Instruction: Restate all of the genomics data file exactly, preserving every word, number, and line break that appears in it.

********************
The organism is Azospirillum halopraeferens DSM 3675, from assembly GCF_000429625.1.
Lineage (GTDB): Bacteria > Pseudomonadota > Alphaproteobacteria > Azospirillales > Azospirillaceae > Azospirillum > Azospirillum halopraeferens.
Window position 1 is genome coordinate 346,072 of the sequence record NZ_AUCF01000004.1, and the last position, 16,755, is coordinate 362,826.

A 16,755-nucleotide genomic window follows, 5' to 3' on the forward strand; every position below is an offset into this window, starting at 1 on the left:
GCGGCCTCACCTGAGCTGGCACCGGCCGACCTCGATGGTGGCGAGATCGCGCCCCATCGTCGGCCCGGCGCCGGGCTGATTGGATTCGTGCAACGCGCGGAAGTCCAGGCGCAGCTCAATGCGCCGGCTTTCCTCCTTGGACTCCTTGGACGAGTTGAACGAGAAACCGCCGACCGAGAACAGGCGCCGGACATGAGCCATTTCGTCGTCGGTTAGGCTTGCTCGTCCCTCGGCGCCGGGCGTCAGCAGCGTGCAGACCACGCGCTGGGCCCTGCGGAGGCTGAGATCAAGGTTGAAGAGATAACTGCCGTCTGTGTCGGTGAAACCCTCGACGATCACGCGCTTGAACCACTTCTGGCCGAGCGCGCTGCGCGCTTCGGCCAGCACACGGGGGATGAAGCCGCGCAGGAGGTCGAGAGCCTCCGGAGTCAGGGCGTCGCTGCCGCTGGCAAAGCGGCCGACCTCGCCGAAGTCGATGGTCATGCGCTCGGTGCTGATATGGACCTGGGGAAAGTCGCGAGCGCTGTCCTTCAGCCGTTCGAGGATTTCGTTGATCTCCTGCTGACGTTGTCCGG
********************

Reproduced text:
The organism is Azospirillum halopraeferens DSM 3675, from assembly GCF_000429625.1.
Lineage (GTDB): Bacteria > Pseudomonadota > Alphaproteobacteria > Azospirillales > Azospirillaceae > Azospirillum > Azospirillum halopraeferens.
Window position 1 is genome coordinate 346,072 of the sequence record NZ_AUCF01000004.1, and the last position, 16,755, is coordinate 362,826.

A 16,755-nucleotide genomic window follows, 5' to 3' on the forward strand; every position below is an offset into this window, starting at 1 on the left:
GCGGCCTCACCTGAGCTGGCACCGGCCGACCTCGATGGTGGCGAGATCGCGCCCCATCGTCGGCCCGGCGCCGGGCTGATTGGATTCGTGCAACGCGCGGAAGTCCAGGCGCAGCTCAATGCGCCGGCTTTCCTCCTTGGACTCCTTGGACGAGTTGAACGAGAAACCGCCGACCGAGAACAGGCGCCGGACATGAGCCATTTCGTCGTCGGTTAGGCTTGCTCGTCCCTCGGCGCCGGGCGTCAGCAGCGTGCAGACCACGCGCTGGGCCCTGCGGAGGCTGAGATCAAGGTTGAAGAGATAACTGCCGTCTGTGTCGGTGAAACCCTCGACGATCACGCGCTTGAACCACTTCTGGCCGAGCGCGCTGCGCGCTTCGGCCAGCACACGGGGGATGAAGCCGCGCAGGAGGTCGAGAGCCTCCGGAGTCAGGGCGTCGCTGCCGCTGGCAAAGCGGCCGACCTCGCCGAAGTCGATGGTCATGCGCTCGGTGCTGATATGGACCTGGGGAAAGTCGCGAGCGCTGTCCTTCAGCCGTTCGAGGATTTCGTTGATCTCCTGCTGACGTTGTCCGG